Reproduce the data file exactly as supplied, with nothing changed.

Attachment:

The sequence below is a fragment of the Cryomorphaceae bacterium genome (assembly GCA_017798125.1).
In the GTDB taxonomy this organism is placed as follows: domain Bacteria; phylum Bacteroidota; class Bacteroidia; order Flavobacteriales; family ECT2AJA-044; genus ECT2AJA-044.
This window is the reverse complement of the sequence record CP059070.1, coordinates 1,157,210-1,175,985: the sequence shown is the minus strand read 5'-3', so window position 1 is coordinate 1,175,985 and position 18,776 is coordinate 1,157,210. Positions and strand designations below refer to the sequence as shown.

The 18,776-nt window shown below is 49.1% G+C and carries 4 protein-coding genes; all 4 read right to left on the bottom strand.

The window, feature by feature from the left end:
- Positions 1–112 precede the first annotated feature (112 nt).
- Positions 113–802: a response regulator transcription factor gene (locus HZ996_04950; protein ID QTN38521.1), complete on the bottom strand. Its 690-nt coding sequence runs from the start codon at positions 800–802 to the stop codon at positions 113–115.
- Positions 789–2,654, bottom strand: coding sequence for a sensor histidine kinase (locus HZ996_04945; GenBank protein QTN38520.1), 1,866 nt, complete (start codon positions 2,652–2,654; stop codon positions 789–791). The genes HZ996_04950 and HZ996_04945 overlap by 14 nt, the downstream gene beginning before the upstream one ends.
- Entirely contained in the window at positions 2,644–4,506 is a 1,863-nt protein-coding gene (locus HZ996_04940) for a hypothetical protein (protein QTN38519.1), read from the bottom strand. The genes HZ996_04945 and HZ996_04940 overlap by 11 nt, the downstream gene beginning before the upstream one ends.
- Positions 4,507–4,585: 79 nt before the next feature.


The sequence below is a fragment of the Cryomorphaceae bacterium genome (assembly GCA_017798125.1).
In the GTDB taxonomy this organism is placed as follows: domain Bacteria; phylum Bacteroidota; class Bacteroidia; order Flavobacteriales; family ECT2AJA-044; genus ECT2AJA-044.
This window is the reverse complement of the sequence record CP059070.1, coordinates 1,157,210-1,175,985: the sequence shown is the minus strand read 5'-3', so window position 1 is coordinate 1,175,985 and position 18,776 is coordinate 1,157,210. Positions and strand designations below refer to the sequence as shown.

The 18,776-nt window shown below is 49.1% G+C and carries 4 protein-coding genes; all 4 read right to left on the bottom strand.

The window, feature by feature from the left end:
- Positions 1–112 precede the first annotated feature (112 nt).
- Positions 113–802: a response regulator transcription factor gene (locus HZ996_04950; protein ID QTN38521.1), complete on the bottom strand. Its 690-nt coding sequence runs from the start codon at positions 800–802 to the stop codon at positions 113–115.
- Positions 789–2,654, bottom strand: coding sequence for a sensor histidine kinase (locus HZ996_04945; GenBank protein QTN38520.1), 1,866 nt, complete (start codon positions 2,652–2,654; stop codon positions 789–791). The genes HZ996_04950 and HZ996_04945 overlap by 14 nt, the downstream gene beginning before the upstream one ends.
- Entirely contained in the window at positions 2,644–4,506 is a 1,863-nt protein-coding gene (locus HZ996_04940) for a hypothetical protein (protein QTN38519.1), read from the bottom strand. The genes HZ996_04945 and HZ996_04940 overlap by 11 nt, the downstream gene beginning before the upstream one ends.
- Positions 4,507–4,585: 79 nt before the next feature.